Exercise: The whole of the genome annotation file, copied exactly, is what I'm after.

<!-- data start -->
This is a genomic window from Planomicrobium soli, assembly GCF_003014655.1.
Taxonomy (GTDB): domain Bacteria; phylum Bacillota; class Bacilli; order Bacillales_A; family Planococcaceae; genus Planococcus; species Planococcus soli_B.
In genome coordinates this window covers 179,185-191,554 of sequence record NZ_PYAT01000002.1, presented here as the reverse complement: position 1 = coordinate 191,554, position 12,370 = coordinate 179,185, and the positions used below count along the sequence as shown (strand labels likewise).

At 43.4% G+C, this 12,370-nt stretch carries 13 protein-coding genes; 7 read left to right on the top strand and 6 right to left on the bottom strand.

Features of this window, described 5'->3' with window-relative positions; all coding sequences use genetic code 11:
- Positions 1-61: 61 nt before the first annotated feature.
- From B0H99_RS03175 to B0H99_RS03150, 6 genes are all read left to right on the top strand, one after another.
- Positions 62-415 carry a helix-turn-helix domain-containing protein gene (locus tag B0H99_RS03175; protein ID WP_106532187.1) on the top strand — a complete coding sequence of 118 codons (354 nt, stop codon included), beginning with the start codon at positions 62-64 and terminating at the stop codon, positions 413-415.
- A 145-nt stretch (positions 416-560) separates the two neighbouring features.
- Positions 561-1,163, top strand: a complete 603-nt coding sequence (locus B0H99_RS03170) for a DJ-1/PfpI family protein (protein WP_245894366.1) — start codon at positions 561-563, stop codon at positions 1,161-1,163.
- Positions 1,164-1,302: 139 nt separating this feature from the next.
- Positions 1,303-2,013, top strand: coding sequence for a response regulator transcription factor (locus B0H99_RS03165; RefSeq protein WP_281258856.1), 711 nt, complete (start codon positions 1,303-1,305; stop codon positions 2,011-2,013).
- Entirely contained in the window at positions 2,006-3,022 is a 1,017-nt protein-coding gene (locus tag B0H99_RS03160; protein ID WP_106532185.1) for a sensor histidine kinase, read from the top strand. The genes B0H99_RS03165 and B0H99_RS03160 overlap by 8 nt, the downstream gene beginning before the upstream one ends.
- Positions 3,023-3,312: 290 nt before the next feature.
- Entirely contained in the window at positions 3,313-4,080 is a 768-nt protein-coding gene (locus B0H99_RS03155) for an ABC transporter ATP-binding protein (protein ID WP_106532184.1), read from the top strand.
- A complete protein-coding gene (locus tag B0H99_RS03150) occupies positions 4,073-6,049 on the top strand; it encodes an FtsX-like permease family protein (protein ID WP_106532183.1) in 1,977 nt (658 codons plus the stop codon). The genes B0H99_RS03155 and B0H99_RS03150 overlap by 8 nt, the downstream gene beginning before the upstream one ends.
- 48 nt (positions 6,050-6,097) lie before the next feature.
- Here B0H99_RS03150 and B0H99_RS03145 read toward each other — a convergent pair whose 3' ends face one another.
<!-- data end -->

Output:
This is a genomic window from Planomicrobium soli, assembly GCF_003014655.1.
Taxonomy (GTDB): domain Bacteria; phylum Bacillota; class Bacilli; order Bacillales_A; family Planococcaceae; genus Planococcus; species Planococcus soli_B.
In genome coordinates this window covers 179,185-191,554 of sequence record NZ_PYAT01000002.1, presented here as the reverse complement: position 1 = coordinate 191,554, position 12,370 = coordinate 179,185, and the positions used below count along the sequence as shown (strand labels likewise).

At 43.4% G+C, this 12,370-nt stretch carries 13 protein-coding genes; 7 read left to right on the top strand and 6 right to left on the bottom strand.

Features of this window, described 5'->3' with window-relative positions; all coding sequences use genetic code 11:
- Positions 1-61: 61 nt before the first annotated feature.
- From B0H99_RS03175 to B0H99_RS03150, 6 genes are all read left to right on the top strand, one after another.
- Positions 62-415 carry a helix-turn-helix domain-containing protein gene (locus tag B0H99_RS03175; protein ID WP_106532187.1) on the top strand — a complete coding sequence of 118 codons (354 nt, stop codon included), beginning with the start codon at positions 62-64 and terminating at the stop codon, positions 413-415.
- A 145-nt stretch (positions 416-560) separates the two neighbouring features.
- Positions 561-1,163, top strand: a complete 603-nt coding sequence (locus B0H99_RS03170) for a DJ-1/PfpI family protein (protein WP_245894366.1) — start codon at positions 561-563, stop codon at positions 1,161-1,163.
- Positions 1,164-1,302: 139 nt separating this feature from the next.
- Positions 1,303-2,013, top strand: coding sequence for a response regulator transcription factor (locus B0H99_RS03165; RefSeq protein WP_281258856.1), 711 nt, complete (start codon positions 1,303-1,305; stop codon positions 2,011-2,013).
- Entirely contained in the window at positions 2,006-3,022 is a 1,017-nt protein-coding gene (locus tag B0H99_RS03160; protein ID WP_106532185.1) for a sensor histidine kinase, read from the top strand. The genes B0H99_RS03165 and B0H99_RS03160 overlap by 8 nt, the downstream gene beginning before the upstream one ends.
- Positions 3,023-3,312: 290 nt before the next feature.
- Entirely contained in the window at positions 3,313-4,080 is a 768-nt protein-coding gene (locus B0H99_RS03155) for an ABC transporter ATP-binding protein (protein ID WP_106532184.1), read from the top strand.
- A complete protein-coding gene (locus tag B0H99_RS03150) occupies positions 4,073-6,049 on the top strand; it encodes an FtsX-like permease family protein (protein ID WP_106532183.1) in 1,977 nt (658 codons plus the stop codon). The genes B0H99_RS03155 and B0H99_RS03150 overlap by 8 nt, the downstream gene beginning before the upstream one ends.
- 48 nt (positions 6,050-6,097) lie before the next feature.
- Here B0H99_RS03150 and B0H99_RS03145 read toward each other — a convergent pair whose 3' ends face one another.